I’ve started having a look at recipes for adding postgres to a Binderised repo, h/t others, and have got stuck (again) trying to see pgadmin4 via JupyterServerProxy. I can get the server running (at least, it starts on the port), but I get a time out trying to connect to the UI.
Repo is here: https://github.com/psychemedia/jupyter-postgres-demo/tree/server-proxy
Has anyone got pgadmin working via a proxy in MyBinder?
With a bit of editing of
pgAdmin4.py to get it to log at DEBUG level to the console and starting it from a console I see that it sends 302 redirect to
/browser when you first visit it at
../proxy/5050/. This request then ends up with a 404 because of the leading
/ in the redirect location.
If instead you navigate to
.../proxy/5050/browser/ (with trailing slash) there is no 302 redirect and you get to see a bit of HTML produced by pgAdmin. However the JS doesn’t load because the paths all start with a
/ that make them absolute.
The missing puzzle piece is how to configure pgAdmin4 (a flask app) to understand that it is being served from a URL prefix. I can’t make that work. It is a general problem that I have with flask apps :-/
I’ve managed to get this running:
This was harder than I expected as it required a combination of options:
- A WSGI server (Tried uwsgi but it didn’t work so switched to Gunicorn)
SCRIPT_NAME to indicate a subpath
If anyone can explain the logic for all this I’d love to hear it!
Woah! This is pretty amazing. Both in terms of it working and how much work it was !
@betatim Thanks for the debug tutorial… I need to improve my skills in this area…
@manics Thanks for that huge effort.
Getting arbitrary services running in MyBinder is still quite a challenge I think, compared to linking containers using docker-compose, for example.
I wonder if it would be useful to have a complement to the Binder examples repo that hosts examples of recipes for how to include particular applications in a repo2docker built container?
Thinking more grandiosely, could repo2docker support a plugin / custom buildpack mechanism where someone could install additional applications from predefined recipes?
Or maybe a recipe for including a “custom buildpack” in a repo from another repo as a git submodule?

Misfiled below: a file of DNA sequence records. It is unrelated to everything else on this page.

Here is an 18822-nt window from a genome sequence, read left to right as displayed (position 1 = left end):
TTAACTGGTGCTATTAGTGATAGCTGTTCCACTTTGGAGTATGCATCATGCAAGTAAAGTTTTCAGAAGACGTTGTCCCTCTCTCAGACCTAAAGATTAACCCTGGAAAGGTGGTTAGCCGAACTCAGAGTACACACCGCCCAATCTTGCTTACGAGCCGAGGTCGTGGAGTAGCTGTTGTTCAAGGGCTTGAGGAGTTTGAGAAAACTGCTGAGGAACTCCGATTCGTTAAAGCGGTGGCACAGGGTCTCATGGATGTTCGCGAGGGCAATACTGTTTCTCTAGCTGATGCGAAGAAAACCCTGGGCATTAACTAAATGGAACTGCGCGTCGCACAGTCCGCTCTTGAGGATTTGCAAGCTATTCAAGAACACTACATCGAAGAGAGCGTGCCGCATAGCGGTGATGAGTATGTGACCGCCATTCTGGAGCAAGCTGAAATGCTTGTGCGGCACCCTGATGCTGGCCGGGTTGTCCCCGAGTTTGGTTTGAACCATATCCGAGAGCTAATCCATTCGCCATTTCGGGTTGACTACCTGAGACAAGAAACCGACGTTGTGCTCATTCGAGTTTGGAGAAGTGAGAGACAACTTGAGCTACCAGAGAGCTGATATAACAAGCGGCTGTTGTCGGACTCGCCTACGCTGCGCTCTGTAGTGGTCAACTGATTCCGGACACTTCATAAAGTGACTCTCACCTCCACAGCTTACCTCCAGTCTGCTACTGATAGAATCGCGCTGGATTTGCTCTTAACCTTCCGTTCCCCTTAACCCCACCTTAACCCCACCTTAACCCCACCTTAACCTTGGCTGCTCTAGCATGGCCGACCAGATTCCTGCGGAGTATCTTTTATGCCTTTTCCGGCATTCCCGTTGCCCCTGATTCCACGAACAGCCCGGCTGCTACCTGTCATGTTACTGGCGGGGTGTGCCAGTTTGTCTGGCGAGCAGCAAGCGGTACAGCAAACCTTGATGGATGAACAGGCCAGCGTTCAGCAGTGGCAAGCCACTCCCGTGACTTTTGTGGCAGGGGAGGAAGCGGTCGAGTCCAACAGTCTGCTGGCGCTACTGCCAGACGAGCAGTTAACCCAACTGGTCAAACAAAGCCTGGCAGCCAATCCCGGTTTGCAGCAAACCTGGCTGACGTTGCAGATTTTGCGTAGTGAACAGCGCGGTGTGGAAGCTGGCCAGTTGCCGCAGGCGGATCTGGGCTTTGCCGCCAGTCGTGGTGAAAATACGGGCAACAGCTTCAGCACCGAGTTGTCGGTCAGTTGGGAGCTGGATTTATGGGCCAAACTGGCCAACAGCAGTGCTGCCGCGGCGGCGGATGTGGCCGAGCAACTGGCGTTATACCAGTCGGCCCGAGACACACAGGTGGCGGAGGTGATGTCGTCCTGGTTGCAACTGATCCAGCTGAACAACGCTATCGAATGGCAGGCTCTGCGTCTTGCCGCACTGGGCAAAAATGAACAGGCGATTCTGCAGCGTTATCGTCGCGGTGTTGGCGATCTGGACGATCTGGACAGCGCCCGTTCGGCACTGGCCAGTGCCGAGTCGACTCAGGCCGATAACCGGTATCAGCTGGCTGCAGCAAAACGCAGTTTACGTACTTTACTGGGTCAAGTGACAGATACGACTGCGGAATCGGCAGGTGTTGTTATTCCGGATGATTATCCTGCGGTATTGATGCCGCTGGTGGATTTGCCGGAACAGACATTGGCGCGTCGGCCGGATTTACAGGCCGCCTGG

All other apps require built-in support for being proxied under a subpath, so that they know to include the prefix in any links they generate. Some apps can auto-detect this based on metadata supplied by the proxy.
This configuration is specific to each application so there’s no single set of instructions that will “just work”. It might be possible to write instructions for common frameworks, e.g. Django, Flask, and maybe other Python apps that support WSGI, but even then each app may have its own idiosyncrasies.
Docker-compose is a nice way to spin up multiple services, but if you want to proxy them all via a single container such as a front-end Nginx container you’d run into the same problems with configuring prefixes for each service.
jupyter-server-proxy allows configuration to be provided in a python package so this could be part of the solution for supporting repo2docker apps?
Okay, thanks… I think I need to learn more!
From the PR, I saw that you’d tried and then replaced
I’ve just been prompted to look at the official pgadmin Dockerfile, and that uses
gunicorn too. (There’s an issue with the pgadmin query tool throwing an HTTP error), which someone else raised as an issue in their attempt at trying to Dockerise pgadmin, so I’m looking to the official working container for possible solution (the pgadmin Dockerfile listen domain is [::] rather than 127.0.0.1, and there’s also additional config for TLS/).)
I’m starting to think that looking to Dockerfiles of standalone applications may be a sensible strategy for trying to Binderise those applications?
I’d be happy for there to be more examples in the https://github.com/binder-examples/ organisation that demonstrate how to do things like this. If someone could make a minimal pgadmin example as a standalone repo we could add it. At this stage I’d err on the side of including too many examples in that organisation instead of trying to be selective. (One day it will become chaotic and require some kind of sorting/organising but that will be a good problem to have.)
We tried adding pgAdmin4 but proved tricky, so opted for
pgweb instead. It’s a simpler solution but we love it.
Ah, very nice… thanks for the tip off…